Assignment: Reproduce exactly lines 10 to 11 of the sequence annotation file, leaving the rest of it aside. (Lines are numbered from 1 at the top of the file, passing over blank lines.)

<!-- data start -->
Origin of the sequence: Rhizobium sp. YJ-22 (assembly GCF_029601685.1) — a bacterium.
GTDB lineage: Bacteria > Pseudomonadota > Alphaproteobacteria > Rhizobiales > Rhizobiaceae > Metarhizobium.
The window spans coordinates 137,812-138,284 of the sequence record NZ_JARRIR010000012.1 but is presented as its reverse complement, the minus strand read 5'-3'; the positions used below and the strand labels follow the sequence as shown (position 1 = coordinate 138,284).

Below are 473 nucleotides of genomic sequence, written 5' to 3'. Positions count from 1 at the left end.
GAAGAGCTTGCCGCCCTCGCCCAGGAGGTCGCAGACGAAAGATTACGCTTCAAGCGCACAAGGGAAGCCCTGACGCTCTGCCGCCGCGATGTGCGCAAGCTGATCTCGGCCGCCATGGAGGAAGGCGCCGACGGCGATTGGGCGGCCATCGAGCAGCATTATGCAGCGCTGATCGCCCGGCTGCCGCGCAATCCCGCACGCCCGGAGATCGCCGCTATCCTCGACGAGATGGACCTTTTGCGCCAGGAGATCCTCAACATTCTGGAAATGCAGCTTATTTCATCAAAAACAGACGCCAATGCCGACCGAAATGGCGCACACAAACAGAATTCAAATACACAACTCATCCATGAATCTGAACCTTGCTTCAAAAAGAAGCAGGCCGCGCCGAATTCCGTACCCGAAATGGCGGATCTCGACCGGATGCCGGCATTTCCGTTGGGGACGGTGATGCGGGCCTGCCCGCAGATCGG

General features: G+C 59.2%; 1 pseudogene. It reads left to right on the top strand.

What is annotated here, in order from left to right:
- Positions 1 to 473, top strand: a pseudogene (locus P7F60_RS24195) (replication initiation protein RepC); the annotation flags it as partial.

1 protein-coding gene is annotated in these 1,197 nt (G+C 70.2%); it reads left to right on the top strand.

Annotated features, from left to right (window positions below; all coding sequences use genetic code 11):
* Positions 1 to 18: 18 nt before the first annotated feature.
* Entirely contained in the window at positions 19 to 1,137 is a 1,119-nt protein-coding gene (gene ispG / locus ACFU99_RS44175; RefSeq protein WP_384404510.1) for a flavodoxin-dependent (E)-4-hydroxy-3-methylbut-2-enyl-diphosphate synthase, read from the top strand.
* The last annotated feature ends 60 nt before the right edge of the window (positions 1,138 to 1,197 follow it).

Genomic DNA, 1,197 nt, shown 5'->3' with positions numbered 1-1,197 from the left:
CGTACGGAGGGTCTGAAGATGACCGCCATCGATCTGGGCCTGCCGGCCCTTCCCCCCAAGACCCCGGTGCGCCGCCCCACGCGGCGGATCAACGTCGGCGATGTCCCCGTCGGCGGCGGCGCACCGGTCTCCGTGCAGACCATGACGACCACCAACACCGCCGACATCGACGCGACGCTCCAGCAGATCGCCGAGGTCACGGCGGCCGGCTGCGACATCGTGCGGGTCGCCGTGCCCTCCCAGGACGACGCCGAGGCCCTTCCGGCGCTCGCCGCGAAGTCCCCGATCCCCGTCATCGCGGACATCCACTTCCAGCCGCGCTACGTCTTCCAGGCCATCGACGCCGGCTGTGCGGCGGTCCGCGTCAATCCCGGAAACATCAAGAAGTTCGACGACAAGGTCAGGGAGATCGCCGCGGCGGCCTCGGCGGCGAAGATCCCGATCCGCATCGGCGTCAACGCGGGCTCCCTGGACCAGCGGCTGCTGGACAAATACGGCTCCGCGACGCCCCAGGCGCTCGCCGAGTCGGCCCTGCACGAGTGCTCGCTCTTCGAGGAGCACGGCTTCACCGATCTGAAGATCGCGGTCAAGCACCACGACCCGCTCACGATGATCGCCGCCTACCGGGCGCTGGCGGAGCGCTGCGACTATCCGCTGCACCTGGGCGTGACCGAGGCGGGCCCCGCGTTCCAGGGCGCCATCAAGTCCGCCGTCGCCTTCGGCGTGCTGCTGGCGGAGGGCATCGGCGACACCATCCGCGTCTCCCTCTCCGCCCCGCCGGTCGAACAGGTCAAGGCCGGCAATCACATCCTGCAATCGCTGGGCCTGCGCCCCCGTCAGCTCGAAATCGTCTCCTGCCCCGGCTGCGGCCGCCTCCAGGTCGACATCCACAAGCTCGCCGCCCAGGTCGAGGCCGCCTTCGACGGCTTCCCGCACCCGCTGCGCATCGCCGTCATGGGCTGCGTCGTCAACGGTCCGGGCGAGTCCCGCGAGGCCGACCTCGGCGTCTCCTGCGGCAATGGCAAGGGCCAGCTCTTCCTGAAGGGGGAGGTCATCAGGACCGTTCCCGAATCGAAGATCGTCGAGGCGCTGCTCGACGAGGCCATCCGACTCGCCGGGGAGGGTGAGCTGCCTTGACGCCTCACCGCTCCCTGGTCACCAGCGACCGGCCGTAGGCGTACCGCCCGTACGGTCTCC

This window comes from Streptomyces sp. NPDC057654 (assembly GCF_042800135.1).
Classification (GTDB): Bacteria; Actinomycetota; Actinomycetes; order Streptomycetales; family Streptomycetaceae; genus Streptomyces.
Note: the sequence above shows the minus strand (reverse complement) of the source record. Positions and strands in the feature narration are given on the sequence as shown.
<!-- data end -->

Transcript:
Annotated features, from left to right (window positions below; all coding sequences use genetic code 11):
* Positions 1 to 18: 18 nt before the first annotated feature.